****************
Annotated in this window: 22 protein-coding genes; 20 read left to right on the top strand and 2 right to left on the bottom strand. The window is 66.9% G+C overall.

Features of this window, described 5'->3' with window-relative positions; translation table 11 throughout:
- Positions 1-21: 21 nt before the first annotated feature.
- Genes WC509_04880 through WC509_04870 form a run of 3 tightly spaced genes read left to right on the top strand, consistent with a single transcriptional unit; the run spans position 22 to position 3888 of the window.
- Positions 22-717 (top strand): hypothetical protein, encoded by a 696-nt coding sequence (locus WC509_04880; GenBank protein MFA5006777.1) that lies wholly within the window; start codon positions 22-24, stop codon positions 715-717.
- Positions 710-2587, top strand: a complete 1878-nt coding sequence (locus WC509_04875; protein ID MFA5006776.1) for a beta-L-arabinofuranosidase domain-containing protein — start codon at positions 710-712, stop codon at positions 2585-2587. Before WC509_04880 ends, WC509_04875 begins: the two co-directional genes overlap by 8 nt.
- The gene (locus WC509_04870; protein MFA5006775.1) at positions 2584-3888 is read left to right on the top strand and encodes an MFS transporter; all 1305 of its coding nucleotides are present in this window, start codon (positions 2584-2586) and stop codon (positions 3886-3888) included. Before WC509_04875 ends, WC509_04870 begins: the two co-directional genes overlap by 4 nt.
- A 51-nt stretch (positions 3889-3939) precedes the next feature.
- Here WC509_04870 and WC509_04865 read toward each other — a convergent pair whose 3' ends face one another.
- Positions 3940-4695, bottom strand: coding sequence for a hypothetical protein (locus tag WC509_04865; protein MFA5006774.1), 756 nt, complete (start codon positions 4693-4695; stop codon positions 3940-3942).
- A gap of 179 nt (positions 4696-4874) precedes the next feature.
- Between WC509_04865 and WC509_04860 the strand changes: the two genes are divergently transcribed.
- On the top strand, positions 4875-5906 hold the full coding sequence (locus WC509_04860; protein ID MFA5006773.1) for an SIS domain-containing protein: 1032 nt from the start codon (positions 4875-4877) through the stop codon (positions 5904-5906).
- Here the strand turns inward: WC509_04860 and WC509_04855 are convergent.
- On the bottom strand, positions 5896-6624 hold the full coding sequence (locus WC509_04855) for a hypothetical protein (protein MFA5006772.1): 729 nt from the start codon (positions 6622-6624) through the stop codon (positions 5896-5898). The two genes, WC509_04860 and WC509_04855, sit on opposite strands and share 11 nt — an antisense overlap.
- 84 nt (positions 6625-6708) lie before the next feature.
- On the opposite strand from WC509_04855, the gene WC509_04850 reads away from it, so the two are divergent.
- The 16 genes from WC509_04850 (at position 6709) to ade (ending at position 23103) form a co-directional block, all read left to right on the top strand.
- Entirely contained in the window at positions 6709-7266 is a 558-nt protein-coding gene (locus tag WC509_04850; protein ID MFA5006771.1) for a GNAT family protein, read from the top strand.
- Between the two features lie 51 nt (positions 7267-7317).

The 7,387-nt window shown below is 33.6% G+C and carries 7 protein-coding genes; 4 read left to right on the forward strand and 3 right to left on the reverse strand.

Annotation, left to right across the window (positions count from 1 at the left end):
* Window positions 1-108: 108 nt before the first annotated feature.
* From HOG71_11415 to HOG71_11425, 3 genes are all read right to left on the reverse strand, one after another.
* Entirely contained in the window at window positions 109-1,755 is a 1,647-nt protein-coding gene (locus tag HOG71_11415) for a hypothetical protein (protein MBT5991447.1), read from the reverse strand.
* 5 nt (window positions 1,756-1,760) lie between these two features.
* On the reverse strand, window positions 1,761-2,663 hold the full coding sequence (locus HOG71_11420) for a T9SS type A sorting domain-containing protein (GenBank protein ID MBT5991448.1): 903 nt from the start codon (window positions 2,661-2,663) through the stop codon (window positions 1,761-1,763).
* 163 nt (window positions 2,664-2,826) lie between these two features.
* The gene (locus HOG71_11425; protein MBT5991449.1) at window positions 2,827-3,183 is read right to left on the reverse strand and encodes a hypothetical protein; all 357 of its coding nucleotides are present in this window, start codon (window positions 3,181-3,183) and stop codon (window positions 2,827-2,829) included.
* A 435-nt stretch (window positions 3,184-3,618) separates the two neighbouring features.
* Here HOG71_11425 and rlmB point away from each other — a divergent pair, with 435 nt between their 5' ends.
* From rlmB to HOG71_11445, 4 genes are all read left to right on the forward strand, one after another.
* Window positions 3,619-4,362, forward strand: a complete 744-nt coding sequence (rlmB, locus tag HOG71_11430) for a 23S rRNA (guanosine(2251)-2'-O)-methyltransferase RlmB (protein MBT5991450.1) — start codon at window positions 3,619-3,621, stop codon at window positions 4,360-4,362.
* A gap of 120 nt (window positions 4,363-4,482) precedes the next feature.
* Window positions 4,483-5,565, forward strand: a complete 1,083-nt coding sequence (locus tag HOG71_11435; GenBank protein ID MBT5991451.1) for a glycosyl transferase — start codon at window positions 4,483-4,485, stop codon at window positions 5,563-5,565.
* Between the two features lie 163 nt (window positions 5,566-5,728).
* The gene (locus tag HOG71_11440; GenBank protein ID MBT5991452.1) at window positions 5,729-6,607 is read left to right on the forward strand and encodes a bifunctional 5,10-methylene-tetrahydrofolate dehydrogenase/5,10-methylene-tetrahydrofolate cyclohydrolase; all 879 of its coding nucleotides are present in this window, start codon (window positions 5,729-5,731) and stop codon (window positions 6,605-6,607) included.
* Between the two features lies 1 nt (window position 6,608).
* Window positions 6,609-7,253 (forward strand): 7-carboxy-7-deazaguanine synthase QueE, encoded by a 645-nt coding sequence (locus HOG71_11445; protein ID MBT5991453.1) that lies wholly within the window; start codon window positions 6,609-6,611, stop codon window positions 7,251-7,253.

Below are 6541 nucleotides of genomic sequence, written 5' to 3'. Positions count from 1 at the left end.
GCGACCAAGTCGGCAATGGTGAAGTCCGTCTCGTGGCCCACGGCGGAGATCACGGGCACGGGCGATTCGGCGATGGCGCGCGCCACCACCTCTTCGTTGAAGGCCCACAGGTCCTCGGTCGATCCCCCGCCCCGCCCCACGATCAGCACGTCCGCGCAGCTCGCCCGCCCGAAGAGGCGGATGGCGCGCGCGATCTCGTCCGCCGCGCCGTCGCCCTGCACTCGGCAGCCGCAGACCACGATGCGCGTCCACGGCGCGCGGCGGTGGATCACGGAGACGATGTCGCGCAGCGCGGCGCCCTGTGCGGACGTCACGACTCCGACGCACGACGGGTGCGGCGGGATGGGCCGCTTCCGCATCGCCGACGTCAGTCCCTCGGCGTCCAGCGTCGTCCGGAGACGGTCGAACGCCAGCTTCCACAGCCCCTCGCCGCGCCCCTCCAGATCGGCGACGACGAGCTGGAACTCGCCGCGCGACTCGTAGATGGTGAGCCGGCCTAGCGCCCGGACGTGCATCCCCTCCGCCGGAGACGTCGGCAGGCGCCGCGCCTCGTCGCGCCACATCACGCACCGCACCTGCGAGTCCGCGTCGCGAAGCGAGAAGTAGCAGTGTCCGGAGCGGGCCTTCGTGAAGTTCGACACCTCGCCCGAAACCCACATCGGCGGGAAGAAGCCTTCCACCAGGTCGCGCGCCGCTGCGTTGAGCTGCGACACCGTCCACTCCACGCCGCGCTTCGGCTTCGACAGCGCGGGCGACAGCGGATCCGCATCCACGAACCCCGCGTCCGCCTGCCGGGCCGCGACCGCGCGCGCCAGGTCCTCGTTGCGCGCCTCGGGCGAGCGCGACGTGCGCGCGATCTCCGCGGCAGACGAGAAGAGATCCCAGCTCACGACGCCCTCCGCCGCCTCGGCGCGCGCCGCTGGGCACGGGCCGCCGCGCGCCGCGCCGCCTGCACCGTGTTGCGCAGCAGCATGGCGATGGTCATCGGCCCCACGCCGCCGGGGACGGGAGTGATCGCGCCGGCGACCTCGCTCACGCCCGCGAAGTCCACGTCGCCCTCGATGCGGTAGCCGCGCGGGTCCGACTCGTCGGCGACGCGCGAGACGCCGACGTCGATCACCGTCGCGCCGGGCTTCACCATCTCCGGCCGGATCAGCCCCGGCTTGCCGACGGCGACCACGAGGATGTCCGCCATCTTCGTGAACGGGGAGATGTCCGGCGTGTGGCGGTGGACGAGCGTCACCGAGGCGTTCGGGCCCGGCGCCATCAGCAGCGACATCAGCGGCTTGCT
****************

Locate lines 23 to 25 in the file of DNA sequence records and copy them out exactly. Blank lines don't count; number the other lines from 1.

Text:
* Window positions 1-108: 108 nt before the first annotated feature.
* From HOG71_11415 to HOG71_11425, 3 genes are all read right to left on the reverse strand, one after another.
* Entirely contained in the window at window positions 109-1,755 is a 1,647-nt protein-coding gene (locus tag HOG71_11415) for a hypothetical protein (protein MBT5991447.1), read from the reverse strand.